Thursday, September 27, 2007

Cape Verde Sets Stage for ECOWAS-UNESCO Meet on Regional Integration

As the momentum on the Global Stop EPA Day gathers storm today, it is timely that Cape Verde would have just ended a three-day meeting, in collaboration with UNESCO on Regional integration in West Africa.

The theme of the conference was, according to this article on t he theme of "Nation-states and the challenges of regional integration in West Africa."

Ofcourse, I use the word "timely", because for those cognescenti of the EPA negotiations, the EU claims that it will facilitate ECOWAS regional integration. Progressive civil society knows this to be untrue.

But ofcourse, this UNESCO-funded seminar, under its programme of Management of Social Transformations programme (MOST) has more to do with the social implications of regional integration in ECOWAS and less to do with the EPAs.

The "specificity" of this article, to borrow from the article listed above, stems from the fact that in April this year, Cape Verde also played host to a similar meeting, where the meeting:

...examined the specificity of the Cape Verde archipelago within West African economic cooperation


Since its launch, the cases of 10 of the 15 ECOWAS member states have been analysed at national seminars in Benin (8-9 October 2005), Ghana (8-9 November 2005), Mali (14-15 November 2005), Burkina Faso (21-22 November 2005), Gambia (22-23 December 2005), Niger (18-19 October 2006), Togo (22-23 August 2006), Senegal (13-14 September 2006), Cape Verde (4-5 April 2007) and in Guinea (30-31 May 2007)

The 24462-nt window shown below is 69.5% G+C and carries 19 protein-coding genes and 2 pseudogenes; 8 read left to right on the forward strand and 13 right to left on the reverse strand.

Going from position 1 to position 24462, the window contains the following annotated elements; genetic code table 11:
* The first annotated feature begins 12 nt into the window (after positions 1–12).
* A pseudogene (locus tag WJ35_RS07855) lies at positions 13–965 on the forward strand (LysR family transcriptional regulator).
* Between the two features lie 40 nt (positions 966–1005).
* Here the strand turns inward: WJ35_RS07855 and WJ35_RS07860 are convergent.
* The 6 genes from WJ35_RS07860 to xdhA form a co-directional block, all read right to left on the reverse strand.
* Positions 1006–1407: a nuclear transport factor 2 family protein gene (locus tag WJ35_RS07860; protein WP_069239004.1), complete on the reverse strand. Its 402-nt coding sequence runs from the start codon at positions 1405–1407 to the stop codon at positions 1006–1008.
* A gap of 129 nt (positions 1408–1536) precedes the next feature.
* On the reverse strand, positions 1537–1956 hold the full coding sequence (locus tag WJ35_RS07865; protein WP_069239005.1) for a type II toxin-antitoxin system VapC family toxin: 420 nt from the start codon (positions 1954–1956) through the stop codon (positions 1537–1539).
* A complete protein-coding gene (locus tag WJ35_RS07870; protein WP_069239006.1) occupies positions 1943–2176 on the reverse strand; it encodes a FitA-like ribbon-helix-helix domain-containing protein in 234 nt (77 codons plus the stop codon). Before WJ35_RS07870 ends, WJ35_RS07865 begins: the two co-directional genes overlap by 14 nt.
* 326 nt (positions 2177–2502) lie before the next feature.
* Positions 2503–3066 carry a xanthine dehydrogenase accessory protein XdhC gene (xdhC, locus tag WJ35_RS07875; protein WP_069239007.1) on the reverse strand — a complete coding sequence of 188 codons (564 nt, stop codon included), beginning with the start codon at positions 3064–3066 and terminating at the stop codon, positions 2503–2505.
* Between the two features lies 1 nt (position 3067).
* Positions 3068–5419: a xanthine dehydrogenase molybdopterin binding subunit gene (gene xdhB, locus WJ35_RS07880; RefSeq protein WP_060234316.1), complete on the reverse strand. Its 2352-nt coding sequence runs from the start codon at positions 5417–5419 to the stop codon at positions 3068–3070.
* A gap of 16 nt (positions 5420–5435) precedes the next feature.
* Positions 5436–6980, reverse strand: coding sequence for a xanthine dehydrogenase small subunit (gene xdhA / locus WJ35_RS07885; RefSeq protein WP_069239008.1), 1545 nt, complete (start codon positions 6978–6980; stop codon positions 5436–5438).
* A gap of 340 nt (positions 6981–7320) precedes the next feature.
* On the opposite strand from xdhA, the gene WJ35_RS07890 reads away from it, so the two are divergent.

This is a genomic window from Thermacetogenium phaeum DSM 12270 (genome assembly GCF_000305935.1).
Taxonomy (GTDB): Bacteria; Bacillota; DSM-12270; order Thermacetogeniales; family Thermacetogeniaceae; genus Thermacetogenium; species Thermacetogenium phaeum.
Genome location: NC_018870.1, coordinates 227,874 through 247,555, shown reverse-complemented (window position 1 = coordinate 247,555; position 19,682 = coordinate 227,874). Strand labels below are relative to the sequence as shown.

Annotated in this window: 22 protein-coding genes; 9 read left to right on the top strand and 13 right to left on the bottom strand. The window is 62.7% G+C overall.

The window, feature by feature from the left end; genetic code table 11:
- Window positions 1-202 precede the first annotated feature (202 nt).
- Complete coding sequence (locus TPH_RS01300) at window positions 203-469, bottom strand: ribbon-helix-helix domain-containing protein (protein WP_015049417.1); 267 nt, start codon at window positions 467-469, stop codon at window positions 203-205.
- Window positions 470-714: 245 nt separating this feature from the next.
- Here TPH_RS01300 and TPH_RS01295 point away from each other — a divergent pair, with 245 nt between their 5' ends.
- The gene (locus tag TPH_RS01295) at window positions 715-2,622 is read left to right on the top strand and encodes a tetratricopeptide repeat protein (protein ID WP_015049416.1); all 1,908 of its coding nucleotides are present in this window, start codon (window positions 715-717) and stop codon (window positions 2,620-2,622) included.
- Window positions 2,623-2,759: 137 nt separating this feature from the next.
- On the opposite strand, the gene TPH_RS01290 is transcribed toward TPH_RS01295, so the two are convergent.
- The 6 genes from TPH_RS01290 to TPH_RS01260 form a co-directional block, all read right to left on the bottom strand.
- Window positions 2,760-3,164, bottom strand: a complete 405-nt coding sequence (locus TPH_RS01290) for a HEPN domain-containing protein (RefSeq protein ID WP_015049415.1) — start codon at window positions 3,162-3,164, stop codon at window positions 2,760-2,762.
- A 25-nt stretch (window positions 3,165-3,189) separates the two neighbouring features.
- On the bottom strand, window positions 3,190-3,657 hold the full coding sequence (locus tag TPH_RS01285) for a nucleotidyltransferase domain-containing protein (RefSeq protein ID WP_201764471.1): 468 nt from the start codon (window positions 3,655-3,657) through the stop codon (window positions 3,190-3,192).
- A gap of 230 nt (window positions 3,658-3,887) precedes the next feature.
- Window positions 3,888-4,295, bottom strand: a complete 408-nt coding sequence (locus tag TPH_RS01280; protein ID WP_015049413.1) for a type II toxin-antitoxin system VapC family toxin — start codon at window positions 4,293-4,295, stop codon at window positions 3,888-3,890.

The uniqueness of the meeting was that it grouped together

scientists, political decision-makers and those involved in economic and social development with the support of several international organizations involved in social development in Africa (the African Capacity Building Foundation, the International Development Research Centre (IDRC) and Trust Africa).

It's great to know that a book will come out of this meeting. The article maintains:

Every meeting leads to the publication of a book by the Karthala publishing house. The books on Benin, Mali, Senegal and Niger will be available at the Praia meeting, a UNESCO release said

It is expected that ann international conference will be held in AUTUMN 2008,
to produce a draft of proposals on regional integration for submission to the ECOWAS Heads of State.

We wait in eager anticipation!

Tuesday, September 25, 2007

Three-Day Accra Meeting on ECOWAS Free Movement--Still Valid?

As newly-elected Sierra Leonian president Koroma returns from meeting both ECOWAS and Mano River Union officials, ECOWAS ministers are meeting today, Tuesday, here in Accra.

The objective of their meeting is to discuss ECOWAS's free movement protocol.

Top on the agenda will be:

  • ways of overcoming problems militating against the implementation of the protocol

  • dealing effectively in countering the ignorance of citizens about their rights under the 1979 protocol

  • effectively dealing with the harmonisation of the ECOWAS passport, adopted by Headds of State of Government in 2000, "including the incorporation of biometric features such as digital photographs and thumb prints which not only enhance security but also reduce the possibility of fraud and forgery" (from: